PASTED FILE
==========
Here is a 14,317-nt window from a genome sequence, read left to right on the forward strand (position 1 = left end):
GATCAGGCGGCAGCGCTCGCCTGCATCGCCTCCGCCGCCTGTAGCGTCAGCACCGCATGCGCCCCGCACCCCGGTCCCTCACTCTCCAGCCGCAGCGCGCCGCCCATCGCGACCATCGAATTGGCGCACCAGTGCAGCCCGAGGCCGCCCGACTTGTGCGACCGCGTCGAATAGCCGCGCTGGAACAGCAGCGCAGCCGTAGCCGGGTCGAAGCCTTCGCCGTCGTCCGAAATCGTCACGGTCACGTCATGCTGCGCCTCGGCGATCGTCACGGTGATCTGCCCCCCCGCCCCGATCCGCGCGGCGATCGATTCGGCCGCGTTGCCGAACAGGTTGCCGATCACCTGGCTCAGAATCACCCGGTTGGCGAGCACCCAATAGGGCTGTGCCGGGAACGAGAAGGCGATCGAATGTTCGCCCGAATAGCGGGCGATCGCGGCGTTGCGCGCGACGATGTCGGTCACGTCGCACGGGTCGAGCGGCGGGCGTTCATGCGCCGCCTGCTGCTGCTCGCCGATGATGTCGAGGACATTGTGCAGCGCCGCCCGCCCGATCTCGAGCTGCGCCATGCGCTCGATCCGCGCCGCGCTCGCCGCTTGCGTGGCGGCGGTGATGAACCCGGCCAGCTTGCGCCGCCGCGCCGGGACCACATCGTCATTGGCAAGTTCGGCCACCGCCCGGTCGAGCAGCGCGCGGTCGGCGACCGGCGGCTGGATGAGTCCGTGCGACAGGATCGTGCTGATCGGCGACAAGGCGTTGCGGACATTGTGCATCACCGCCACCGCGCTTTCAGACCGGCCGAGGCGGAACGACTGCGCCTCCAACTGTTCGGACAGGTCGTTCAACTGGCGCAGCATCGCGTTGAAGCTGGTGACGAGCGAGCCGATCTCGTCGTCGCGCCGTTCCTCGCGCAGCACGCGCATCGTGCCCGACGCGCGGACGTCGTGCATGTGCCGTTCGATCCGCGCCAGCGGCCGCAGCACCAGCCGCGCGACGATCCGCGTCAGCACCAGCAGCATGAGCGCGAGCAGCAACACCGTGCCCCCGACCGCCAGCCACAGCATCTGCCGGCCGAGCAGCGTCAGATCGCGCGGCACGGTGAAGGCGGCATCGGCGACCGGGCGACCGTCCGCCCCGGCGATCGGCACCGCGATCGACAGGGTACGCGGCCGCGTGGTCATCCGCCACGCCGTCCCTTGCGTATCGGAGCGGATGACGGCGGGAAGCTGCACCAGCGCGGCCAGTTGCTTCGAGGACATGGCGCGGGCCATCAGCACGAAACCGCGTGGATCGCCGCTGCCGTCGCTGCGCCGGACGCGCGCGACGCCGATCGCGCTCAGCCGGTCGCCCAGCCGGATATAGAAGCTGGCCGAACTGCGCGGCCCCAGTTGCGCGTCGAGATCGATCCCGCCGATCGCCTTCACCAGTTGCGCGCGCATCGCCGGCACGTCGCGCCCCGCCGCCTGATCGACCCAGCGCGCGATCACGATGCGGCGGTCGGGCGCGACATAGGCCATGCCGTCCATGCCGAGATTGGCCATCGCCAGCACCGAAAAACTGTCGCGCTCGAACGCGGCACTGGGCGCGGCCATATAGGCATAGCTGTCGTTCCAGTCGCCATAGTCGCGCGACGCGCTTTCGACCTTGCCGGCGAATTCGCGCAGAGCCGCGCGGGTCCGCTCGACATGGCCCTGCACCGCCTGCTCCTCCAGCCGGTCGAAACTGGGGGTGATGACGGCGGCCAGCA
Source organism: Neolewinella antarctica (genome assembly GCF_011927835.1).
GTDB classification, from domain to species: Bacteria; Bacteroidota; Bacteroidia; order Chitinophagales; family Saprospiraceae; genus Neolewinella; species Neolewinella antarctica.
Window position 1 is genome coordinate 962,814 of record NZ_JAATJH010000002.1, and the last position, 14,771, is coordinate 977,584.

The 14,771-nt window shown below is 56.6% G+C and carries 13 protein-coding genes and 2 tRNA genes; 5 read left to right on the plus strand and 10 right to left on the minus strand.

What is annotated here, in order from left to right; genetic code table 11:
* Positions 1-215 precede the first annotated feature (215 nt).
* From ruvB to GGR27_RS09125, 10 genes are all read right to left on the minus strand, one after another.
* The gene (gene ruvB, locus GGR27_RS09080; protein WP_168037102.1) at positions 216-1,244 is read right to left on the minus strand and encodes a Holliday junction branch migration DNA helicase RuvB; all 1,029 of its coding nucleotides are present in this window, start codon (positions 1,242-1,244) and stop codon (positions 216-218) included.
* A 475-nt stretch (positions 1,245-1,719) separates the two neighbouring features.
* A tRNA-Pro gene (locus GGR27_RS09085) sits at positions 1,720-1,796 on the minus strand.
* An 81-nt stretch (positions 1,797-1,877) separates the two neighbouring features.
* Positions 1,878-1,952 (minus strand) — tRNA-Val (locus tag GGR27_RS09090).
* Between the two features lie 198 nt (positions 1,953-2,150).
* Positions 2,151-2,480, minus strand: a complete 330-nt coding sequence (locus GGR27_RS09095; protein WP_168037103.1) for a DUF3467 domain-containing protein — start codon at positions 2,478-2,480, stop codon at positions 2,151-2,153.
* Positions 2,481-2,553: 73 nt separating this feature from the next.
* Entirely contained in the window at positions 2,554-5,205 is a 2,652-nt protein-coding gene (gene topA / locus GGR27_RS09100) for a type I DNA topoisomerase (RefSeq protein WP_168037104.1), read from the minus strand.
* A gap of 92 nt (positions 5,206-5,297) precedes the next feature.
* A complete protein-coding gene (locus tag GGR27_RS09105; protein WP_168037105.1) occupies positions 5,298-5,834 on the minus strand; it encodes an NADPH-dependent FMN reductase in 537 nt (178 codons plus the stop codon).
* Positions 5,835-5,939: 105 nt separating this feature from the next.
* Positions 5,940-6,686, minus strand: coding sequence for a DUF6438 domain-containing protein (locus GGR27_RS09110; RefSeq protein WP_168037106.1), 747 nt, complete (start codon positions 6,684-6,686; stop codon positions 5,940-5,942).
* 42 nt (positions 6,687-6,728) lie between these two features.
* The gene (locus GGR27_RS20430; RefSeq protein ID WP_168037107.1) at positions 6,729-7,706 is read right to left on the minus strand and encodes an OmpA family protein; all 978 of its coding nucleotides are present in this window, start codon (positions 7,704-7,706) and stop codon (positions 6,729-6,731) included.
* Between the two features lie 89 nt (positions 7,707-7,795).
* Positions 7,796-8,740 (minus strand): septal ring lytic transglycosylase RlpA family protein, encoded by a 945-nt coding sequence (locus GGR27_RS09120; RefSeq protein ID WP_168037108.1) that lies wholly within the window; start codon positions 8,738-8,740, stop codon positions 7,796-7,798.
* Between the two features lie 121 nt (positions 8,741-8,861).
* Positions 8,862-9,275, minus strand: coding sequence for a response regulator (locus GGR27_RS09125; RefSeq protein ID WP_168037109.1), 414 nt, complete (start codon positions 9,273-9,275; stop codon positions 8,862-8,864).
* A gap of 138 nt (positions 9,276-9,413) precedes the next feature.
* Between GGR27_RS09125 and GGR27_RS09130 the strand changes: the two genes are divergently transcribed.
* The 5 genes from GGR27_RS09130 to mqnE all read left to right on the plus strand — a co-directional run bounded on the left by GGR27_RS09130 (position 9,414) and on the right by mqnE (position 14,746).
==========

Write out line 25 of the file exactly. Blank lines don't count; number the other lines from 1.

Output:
* Between the two features lie 89 nt (positions 7,707-7,795).